During the first primetime Republican debate, in Cleveland, Ohio, Donald Trump delivered the same slogans and failed to flesh out positions. While the man is quick and engaging; he came unprepared.
Ideas have not solidified Trump's success, but a powerful persona, true-blue patriotism and a willingness to put his substantial estate to the service of both. Trump now enjoys more support than he had prior to Cleveland, leading in national polls and in early voting states. Henpecked though he was by the "Murdoch Media's"
golden goose—Megyn Kelly—Trump demonstrated that he is what his constituency craves: A man in the old mold. Trump is not an excuse for a man who'll bolt like so many rabbits when a couple of girls get in his face and grab his mic. I allude to socialist-in-Seattle Bernie Sanders (D), over whom two African-American women rode racial roughshod.
When members of the media pontificate that Trump's ascent reflects the base's disgust with the establishment, they fail to include themselves in that detested clique. To befuddle viewers and malign The Base, media even fib about who the establishment is.
Steve Hayes, senior writer for The Weekly Standard, a bastion of the Republican establishment, asserted on Fox News that the Koch brothers of Koch industries, big bankers for the Republicans, are not of the establishment. Central to the media enterprise is a worldview that looks to the state and its stooges as the sole repository of the public good.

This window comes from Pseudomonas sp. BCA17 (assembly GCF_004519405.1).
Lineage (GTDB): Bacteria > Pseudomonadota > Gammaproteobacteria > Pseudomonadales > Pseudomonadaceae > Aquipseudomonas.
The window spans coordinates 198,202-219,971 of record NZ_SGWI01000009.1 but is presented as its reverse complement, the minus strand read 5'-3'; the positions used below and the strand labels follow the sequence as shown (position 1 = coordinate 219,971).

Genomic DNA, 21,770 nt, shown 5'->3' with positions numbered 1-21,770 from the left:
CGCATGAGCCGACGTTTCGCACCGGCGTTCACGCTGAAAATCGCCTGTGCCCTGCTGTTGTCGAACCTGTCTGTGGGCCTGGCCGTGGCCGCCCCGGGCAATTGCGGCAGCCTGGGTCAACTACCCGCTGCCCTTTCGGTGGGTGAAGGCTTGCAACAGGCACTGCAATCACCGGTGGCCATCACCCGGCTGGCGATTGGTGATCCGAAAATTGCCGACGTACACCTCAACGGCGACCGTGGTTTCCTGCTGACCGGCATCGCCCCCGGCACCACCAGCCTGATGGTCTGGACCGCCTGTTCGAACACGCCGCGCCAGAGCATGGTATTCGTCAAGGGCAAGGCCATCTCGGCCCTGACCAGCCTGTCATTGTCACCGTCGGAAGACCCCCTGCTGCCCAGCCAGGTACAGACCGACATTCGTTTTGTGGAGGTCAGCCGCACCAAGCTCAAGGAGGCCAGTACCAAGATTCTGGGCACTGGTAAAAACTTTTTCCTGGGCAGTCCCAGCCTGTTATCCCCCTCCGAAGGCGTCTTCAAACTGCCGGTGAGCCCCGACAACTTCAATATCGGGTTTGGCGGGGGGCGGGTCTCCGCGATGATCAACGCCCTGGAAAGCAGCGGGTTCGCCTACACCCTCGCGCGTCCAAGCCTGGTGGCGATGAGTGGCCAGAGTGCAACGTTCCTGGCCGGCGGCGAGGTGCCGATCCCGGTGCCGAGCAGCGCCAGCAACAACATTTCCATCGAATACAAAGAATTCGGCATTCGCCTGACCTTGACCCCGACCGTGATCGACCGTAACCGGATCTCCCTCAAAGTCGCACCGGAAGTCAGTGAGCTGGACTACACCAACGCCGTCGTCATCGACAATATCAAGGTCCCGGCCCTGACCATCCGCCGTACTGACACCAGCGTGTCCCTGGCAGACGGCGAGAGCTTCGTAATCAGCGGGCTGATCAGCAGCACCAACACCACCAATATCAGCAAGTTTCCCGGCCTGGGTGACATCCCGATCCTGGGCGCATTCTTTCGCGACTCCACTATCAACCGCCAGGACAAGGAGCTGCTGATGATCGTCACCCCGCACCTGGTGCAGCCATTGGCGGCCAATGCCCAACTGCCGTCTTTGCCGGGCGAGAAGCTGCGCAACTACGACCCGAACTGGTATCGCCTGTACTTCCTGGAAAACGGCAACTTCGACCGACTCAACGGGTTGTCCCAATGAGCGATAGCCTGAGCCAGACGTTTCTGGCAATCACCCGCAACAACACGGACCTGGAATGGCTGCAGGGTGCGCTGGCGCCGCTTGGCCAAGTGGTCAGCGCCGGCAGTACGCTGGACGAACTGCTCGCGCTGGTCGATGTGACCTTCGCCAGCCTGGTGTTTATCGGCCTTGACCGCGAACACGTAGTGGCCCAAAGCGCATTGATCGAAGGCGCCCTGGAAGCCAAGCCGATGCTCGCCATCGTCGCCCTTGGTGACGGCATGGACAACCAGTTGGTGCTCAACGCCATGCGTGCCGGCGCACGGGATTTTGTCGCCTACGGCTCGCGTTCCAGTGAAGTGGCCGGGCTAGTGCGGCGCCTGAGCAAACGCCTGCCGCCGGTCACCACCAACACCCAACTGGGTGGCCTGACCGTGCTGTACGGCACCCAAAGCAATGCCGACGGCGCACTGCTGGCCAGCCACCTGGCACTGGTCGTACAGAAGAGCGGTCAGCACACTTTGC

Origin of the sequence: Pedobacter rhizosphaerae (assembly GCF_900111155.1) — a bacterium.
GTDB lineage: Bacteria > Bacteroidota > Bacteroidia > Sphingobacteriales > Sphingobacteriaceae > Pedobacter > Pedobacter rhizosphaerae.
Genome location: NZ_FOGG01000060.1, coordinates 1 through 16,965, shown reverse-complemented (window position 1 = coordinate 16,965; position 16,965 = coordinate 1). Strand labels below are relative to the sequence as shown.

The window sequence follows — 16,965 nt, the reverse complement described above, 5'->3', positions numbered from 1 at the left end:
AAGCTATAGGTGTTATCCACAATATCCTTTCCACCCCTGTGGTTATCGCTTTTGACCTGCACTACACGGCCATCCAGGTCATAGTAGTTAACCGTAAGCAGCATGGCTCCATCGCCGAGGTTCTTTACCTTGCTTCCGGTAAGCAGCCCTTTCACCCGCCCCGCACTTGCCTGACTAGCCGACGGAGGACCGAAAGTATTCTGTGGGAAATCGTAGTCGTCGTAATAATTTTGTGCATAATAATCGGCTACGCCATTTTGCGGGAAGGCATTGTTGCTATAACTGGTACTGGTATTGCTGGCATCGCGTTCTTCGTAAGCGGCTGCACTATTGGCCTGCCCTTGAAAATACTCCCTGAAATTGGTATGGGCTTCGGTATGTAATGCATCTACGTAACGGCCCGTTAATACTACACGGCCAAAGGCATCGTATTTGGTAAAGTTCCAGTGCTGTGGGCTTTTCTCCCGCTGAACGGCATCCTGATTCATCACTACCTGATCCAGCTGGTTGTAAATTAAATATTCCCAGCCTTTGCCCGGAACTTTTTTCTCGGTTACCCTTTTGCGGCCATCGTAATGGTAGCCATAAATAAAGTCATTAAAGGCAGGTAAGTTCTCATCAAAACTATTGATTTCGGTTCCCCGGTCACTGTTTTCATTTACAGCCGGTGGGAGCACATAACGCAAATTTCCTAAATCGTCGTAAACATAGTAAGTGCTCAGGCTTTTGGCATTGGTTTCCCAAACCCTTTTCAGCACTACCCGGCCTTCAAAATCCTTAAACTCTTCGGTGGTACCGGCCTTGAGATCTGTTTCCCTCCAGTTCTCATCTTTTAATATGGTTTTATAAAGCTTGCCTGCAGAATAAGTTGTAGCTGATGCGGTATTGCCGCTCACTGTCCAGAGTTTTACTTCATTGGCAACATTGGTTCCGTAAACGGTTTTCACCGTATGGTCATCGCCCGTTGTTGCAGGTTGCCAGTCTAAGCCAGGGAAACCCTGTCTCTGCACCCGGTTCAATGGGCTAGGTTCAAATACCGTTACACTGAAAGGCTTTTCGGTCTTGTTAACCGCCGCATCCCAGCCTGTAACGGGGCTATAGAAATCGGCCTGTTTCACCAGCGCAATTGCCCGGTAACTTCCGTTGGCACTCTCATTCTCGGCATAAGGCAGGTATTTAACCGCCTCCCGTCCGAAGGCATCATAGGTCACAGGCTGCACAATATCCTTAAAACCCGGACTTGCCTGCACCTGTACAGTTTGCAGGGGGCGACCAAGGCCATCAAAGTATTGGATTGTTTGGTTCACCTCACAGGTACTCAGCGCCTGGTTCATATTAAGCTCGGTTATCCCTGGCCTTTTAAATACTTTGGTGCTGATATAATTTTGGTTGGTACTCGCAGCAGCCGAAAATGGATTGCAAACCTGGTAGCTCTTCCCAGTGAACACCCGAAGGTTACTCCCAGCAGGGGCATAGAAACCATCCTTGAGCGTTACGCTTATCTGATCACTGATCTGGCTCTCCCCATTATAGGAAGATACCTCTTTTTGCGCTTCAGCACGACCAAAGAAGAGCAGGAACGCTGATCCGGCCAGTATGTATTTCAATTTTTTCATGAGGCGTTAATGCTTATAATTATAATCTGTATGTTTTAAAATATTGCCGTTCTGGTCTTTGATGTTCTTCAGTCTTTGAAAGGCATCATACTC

The idiot's lantern is monopolized by men and women who're of The system and for The System. Is there any wonder they are bucking the force of nature that is threatening their equilibrium? Donald Trump must be observed from the standpoint not of policy, but of someone who could smash apart the political system and send its sycophants scattering to the four corners of the earth.
Trump is making this stagnant political spoils system
oscillate. The particles—political and media movers-and-shakers—hate him for it.
So it was that GOPer Jonah Goldberg accused Americans of throwing a tantrum at the politicians and the pundits. The word "tantrum" is meant to demean; it implies a hissy fit; a childish outburst of rage. The establishment, Republican and Democrat, has a tendency to hunt in packs. Thus did compadre John King of the liberal network CNN offer a variation on the Goldberg theme: "The base wants to break all the glass." (I hope J. S. Bach forgives the pairing of his sublime Goldberg Variations
Amid sneers about Trump's "crazy, entertaining, simplistic talk," the none-too bright Joan Walsh, Salon editor-in-chief, proclaimed (MSNBC): "I look at those people and I feel sad. That is really such a low common denominator. They're all Republicans … they really don't have a firm grasp on reality."
For failing to foresee Trump's staying power, smarmy Michael Smerconish (CNN) scolded himself adoringly. He was what "Mr. Trump would call 'a loser.'" Smerconish's admission was a way of copping to his superiority. From such vertiginous intellectual heights, Smerconish was incapable of fathoming the atavistic instincts elicited by the candidate. Nevertheless, the broadcaster "quadrupled down." The country would be delivered from Donald by Mexican drug lord El Chapo, who'd scare Trump away.